Re: Proposal: Save user's original authenticated identity for logging

From: Michael Paquier <michael(at)paquier(dot)xyz>
To: Jacob Champion <pchampion(at)vmware(dot)com>
Cc: "magnus(at)hagander(dot)net" <magnus(at)hagander(dot)net>, "stark(at)mit(dot)edu" <stark(at)mit(dot)edu>, "pgsql-hackers(at)postgresql(dot)org" <pgsql-hackers(at)postgresql(dot)org>, "sfrost(at)snowman(dot)net" <sfrost(at)snowman(dot)net>, "tgl(at)sss(dot)pgh(dot)pa(dot)us" <tgl(at)sss(dot)pgh(dot)pa(dot)us>
Subject: Re: Proposal: Save user's original authenticated identity for logging
Date: 2021-04-07 01:20:31
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On Tue, Apr 06, 2021 at 06:31:16PM +0000, Jacob Champion wrote:
> On Tue, 2021-04-06 at 14:15 +0900, Michael Paquier wrote:
> > Hmm. You are making a good point here, but is that really the best
> > thing we can do? We lose the context of the authentication type being
> > done with this implementation, and the client would know that it did a
> > re-authentication even if the logdetail goes only to the backend's
> > logs. Wouldn't it be better, for instance, to generate a LOG message
> > in this code path, switch to STATUS_ERROR to let auth_failed()
> > generate the FATAL message? set_authn_id() could just return a
> > boolean to tell if it was OK with the change in authn_id or not.
> My concern there is that we already know the code is wrong in this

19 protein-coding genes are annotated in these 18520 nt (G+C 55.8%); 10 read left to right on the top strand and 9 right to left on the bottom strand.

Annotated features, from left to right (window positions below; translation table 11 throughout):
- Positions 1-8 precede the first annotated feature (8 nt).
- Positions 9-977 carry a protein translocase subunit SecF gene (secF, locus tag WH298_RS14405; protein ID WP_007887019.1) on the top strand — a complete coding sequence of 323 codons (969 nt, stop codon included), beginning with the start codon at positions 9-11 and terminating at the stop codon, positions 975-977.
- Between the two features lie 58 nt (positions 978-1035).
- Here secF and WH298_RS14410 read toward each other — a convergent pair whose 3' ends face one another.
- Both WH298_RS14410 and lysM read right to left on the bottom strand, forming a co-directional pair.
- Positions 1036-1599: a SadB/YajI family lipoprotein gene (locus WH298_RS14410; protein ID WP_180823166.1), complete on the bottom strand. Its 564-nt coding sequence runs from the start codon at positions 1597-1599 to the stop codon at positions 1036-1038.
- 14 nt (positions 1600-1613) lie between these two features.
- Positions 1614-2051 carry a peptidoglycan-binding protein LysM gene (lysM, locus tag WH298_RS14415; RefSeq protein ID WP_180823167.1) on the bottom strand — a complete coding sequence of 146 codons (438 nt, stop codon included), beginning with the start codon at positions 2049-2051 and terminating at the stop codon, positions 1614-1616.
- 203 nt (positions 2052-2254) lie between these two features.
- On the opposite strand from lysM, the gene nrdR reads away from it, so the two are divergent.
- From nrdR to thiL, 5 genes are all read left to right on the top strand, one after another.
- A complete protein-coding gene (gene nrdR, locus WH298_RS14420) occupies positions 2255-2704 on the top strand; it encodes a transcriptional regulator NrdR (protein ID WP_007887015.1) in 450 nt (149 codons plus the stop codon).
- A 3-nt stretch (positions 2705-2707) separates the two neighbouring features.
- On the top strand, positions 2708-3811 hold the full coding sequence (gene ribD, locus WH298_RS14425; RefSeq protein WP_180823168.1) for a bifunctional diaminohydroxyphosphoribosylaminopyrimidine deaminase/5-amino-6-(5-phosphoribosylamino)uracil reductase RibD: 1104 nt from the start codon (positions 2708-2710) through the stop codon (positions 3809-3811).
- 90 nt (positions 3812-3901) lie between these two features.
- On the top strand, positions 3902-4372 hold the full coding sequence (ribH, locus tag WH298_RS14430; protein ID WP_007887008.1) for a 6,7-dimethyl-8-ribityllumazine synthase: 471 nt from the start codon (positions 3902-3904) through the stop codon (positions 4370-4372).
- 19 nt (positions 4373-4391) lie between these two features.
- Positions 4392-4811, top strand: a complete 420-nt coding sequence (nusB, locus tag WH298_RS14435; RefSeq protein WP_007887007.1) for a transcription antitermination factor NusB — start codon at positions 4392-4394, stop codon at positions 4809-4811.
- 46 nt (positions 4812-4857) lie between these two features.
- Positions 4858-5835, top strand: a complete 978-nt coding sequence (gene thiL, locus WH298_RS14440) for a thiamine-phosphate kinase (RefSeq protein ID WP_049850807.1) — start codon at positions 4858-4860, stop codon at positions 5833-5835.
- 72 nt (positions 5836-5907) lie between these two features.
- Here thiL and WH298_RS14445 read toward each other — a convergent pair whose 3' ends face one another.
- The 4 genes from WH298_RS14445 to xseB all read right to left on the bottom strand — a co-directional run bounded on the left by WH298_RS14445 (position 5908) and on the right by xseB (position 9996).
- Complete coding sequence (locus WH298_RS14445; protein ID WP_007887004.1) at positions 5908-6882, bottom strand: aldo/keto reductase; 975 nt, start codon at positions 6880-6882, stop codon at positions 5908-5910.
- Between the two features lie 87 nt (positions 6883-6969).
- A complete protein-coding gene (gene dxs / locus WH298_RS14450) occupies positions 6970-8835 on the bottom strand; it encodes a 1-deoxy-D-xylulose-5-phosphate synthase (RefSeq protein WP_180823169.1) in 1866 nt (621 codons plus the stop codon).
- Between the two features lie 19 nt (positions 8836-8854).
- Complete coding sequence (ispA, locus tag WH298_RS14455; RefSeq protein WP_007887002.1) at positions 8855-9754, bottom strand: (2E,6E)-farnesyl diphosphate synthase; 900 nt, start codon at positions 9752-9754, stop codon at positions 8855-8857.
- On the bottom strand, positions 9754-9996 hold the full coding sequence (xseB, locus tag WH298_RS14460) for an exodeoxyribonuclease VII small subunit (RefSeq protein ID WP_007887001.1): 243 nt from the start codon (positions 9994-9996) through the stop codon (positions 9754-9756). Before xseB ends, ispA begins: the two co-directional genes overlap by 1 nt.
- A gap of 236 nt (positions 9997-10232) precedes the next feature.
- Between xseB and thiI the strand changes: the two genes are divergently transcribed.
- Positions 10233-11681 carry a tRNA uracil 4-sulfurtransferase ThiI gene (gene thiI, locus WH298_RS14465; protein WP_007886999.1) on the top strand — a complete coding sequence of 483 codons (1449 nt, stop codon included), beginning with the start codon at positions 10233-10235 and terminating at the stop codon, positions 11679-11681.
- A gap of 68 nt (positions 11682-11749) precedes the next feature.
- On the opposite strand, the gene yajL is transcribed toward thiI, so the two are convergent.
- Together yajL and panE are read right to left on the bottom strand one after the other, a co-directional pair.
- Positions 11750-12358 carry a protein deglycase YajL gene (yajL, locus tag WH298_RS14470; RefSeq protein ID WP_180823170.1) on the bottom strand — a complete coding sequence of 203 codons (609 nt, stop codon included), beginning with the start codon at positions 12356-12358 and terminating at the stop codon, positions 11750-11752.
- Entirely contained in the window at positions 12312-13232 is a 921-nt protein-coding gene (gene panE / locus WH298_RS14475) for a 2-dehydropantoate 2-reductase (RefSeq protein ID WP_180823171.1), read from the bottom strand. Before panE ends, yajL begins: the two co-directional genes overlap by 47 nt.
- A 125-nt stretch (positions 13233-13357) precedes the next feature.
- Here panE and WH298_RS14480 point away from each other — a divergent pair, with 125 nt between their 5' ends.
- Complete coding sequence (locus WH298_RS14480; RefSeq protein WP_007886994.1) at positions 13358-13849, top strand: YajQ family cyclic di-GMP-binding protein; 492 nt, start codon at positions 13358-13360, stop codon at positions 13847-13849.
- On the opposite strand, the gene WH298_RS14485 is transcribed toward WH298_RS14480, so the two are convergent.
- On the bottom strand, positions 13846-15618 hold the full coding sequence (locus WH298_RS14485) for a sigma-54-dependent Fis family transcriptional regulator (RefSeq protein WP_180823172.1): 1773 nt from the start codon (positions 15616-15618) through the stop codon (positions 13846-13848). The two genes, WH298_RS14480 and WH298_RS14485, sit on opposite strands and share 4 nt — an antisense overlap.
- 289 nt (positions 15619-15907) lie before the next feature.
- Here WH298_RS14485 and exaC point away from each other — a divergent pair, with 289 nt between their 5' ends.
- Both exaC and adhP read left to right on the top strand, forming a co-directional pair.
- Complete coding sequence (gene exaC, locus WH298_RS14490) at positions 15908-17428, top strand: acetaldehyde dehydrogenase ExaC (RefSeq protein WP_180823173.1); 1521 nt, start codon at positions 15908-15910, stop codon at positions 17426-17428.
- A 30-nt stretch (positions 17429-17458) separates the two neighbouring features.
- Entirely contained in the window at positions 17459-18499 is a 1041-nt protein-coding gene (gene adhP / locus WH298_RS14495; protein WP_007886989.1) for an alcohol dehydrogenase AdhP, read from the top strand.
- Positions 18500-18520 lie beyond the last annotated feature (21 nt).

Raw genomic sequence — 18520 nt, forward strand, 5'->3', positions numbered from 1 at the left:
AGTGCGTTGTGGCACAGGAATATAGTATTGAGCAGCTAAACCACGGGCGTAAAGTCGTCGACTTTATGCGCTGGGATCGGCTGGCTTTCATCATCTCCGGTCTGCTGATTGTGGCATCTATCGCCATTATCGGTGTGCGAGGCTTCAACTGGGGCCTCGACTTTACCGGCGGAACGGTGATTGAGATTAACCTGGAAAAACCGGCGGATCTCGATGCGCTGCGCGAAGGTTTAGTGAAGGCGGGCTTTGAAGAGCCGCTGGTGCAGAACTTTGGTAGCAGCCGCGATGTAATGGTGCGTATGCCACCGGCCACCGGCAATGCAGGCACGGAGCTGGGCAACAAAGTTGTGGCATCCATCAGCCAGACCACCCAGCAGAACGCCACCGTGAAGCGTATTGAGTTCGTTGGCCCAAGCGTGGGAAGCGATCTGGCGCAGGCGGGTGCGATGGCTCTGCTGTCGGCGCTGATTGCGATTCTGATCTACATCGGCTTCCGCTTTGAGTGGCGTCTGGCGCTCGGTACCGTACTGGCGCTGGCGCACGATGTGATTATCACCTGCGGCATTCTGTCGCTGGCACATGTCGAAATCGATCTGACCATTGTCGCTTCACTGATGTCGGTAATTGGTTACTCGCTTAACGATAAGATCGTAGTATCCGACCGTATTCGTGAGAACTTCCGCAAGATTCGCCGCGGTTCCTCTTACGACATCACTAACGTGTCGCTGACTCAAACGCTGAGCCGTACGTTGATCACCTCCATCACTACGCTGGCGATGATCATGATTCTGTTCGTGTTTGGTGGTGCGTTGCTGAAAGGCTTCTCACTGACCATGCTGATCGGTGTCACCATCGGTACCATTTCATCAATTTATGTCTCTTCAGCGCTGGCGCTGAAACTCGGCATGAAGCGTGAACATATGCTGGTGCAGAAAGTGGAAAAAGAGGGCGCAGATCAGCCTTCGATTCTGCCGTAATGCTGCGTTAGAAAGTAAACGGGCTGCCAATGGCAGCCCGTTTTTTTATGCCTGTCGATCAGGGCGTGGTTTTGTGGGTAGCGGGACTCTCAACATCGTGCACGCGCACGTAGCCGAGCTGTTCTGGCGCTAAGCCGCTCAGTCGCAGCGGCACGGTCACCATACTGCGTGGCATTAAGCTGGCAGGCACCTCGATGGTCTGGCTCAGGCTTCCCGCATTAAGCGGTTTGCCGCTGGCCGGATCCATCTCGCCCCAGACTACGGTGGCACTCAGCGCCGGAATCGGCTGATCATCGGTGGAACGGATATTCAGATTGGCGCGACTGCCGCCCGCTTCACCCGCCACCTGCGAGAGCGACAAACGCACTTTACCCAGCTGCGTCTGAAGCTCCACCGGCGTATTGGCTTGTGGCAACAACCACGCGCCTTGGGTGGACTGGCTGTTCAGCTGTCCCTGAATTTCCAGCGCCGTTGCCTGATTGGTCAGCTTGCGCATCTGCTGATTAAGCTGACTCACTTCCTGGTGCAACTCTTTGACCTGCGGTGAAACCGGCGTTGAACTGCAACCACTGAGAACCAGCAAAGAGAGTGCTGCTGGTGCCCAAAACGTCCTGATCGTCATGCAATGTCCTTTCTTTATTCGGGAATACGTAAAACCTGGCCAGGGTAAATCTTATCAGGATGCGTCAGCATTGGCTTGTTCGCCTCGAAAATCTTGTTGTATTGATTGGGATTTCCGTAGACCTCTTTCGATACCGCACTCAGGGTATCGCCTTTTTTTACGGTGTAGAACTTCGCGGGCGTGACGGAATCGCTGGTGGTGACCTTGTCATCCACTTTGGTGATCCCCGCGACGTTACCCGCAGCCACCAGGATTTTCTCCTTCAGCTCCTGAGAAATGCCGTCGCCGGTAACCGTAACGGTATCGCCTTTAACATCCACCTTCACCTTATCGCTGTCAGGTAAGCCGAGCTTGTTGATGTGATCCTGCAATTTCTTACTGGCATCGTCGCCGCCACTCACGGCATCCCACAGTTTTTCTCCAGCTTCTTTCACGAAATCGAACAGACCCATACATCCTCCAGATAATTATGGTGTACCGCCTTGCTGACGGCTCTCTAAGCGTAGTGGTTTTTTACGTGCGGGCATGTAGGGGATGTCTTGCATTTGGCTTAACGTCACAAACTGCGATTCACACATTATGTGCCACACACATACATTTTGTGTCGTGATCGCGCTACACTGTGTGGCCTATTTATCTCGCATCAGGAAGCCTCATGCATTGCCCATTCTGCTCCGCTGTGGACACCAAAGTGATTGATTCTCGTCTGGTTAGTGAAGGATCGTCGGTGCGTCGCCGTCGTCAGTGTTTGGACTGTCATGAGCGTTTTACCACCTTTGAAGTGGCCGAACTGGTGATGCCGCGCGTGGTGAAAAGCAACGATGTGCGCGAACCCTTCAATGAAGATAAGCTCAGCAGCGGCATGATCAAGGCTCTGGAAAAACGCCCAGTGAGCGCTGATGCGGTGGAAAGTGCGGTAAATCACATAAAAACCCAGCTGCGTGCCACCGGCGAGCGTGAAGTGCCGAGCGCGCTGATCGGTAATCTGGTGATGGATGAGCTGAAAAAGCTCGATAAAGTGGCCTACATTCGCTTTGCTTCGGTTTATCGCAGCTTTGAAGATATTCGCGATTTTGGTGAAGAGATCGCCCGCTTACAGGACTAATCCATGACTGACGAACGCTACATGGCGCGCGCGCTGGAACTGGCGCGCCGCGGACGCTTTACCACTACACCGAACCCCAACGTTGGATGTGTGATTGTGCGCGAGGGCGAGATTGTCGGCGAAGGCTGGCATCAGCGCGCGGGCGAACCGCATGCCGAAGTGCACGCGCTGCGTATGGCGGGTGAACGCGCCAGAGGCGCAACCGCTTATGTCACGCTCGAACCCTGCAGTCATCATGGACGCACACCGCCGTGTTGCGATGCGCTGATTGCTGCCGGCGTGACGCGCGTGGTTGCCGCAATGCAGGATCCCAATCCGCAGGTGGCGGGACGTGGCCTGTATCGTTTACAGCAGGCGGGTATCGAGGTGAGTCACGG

> (hypothetical future) case, and then we'd be relying on that wrong code
> to correctly bubble up an error status. I think that, once you hit this
> code path, the program flow should be interrupted immediately -- do not
> pass Go, collect $200, or let the bad implementation continue to do
> more damage.

Sounds fair to me.

> I agree that losing the context is not ideal. To avoid that, I thought
> it might be nice to add errbacktrace() to the ereport() call -- but
> since the functions we're interested in are static, the backtrace
> doesn't help. (I should check to see whether libbacktrace is better in
> this situation. Later.)

Perhaps, but that does not seem strongly necessary to me either here.

> If that's a major concern, we could call auth_failed() directly from
> this code. But that means that the auth_failed() logic must not give
> them more ammunition, in this hypothetical scenario where the authn
> system is already messed up. Obscuring the failure mode helps buy
> people time to update Postgres, which definitely has value, but it
> won't prevent any actual exploit by the time we get to this check. A
> tricky trade-off.

Nah. I don't like much a solution that involves calling auth_failed()
in more code paths than now.

>> This requires a perltidy run from what I can see, but that's no big
>> deal.
> Is that done per-patch? It looks like there's a large amount of
> untidied code in src/test in general, and in the files being touched.

Committers take care of that usually, but if you can do it that
helps :)

From what I can see, most of the indent diffs are coming from the
tests added with the addition of the log_(un)like parameters. See
pgindent's README for all the details related to the version of
perltidy, for example. The trick is that some previous patches may
not have been indented, causing the apparitions of extra diffs
unrelated to a patch. Usually that's easy enough to fix on a

Anyway, using a FATAL in this code path is fine by me at the end, so I
have applied the patch. Let's see now what the buildfarm thinks about

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